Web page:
12 Things You Need to Know Before Making the Decision to Invest in a Los Angeles ADU

If you’re thinking about buying an Accessory Dwelling Unit (ADU), also known as a secondary home on your property, in Los Angeles, CA then here’s what you need to know before making the decision. Whether they’re renting out to tenants or converting into additional living space for a family member, people around Los Angeles are curious about the benefits and drawbacks to Accessory Dwelling Units (ADUs). The city of LA, along with many other California cities, have recently relaxed their ordinances regarding these types of structures. Now that Angelenos can build ADUs inside their existing single-family homes, more people are getting educated on what it takes to get started. Planning and zoning laws vary from city to city, but here’s an overview of some common things you need to know if you’re thinking about investing in a Los Angeles ADU:

1 – Get Your Home Ready for An ADU First

Before starting the construction process, you’ll need to make sure your home is ready for an ADU conversion. Cities in LA might require that your existing home be built before 1978. They may also require the property to have a certain number of bedrooms and bathrooms. If you already live in one of these cities, check with city officials about what accessory dwelling units are permitted on the property. Otherwise, you might have to build a completely independent structure on your property in order to get around this restriction.

2 – ADUs Are a Bigger Space Than You May Think

Even though an ADU is technically only supposed to be one-quarter of the size of the primary home, it will often feel bigger than that. Think about all the additional square footage you’ll have inside, including a kitchen, living room, dining area and bathrooms. An ADU is also likely to feel larger compared to other attached units – like guest houses or garden apartments – because it’s built on-site instead of being connected via hallways or underground tunnels (in single family houses, an ADU is typically built on the ground floor of a home).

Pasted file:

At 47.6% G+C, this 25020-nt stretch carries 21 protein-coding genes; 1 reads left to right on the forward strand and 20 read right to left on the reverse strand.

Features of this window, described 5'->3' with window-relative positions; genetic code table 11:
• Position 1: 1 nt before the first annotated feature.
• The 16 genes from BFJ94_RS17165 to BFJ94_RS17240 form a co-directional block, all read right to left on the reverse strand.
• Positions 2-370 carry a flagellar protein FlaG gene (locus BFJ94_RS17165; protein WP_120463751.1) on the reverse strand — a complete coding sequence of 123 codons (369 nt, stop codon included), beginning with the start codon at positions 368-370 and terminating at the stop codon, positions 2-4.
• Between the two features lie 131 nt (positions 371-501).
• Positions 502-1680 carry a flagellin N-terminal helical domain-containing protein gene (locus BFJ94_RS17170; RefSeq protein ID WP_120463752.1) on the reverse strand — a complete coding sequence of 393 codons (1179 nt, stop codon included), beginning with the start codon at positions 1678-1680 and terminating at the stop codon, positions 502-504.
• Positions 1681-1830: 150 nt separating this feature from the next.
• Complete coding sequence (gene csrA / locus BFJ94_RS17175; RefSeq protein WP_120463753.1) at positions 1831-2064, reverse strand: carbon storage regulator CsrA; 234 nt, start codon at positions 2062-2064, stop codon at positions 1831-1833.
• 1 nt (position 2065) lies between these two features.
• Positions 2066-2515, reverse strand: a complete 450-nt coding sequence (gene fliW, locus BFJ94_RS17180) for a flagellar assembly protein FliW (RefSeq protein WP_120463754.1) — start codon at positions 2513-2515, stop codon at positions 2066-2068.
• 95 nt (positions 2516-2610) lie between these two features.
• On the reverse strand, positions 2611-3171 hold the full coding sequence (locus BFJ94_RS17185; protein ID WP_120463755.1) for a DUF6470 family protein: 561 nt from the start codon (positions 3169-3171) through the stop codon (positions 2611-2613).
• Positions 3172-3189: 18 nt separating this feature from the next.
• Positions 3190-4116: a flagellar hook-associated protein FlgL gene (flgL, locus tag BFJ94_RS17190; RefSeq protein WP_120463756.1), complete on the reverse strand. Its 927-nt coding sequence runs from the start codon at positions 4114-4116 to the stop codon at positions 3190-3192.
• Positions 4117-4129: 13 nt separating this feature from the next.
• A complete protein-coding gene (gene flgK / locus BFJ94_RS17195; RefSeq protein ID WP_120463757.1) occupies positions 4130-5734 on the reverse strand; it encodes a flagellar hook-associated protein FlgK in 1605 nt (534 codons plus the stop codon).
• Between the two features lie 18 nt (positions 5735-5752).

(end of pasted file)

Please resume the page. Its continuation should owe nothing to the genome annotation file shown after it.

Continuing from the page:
3 – Planning for Parking May Be A Challenge

Although rare, one drawback to an ADU is that it often comes with less parking than other living options. According to LA City’s Development Services Department, they city allows 1 space per unit – but this can vary depending on the city’s regulations. Whether you’re building an ADU or buying a property with one, know your parking restrictions before making a final decision.

4 – Building an Accessory Dwelling Unit Is A Complex Process

While an ADU doesn’t require as many permits as other buildings, it will still take longer than you might think. Planning, designing and building an ADU can take anywhere from 6 months to 2 years. This process might cost a bit more than you expect, too. An ADU (such as a bedroom or bathroom addition) doesn’t have to match the overall architecture of your home, but it will require hiring an architect for plan review and permits – which can cost anywhere from $1,000 to $6,000 depending on the complexity of the project.

5 – There Are Tax Benefits

The cost of a home addition might also be tax deductible. If you’re building an ADU for someone who is related to you or a special friend, it could be considered an eligible dependent care facility. If you rent it out after living in the structure yourself, that would qualify as a second home for tax purposes.

6 – You Can Make an ADU Out of Just About Anything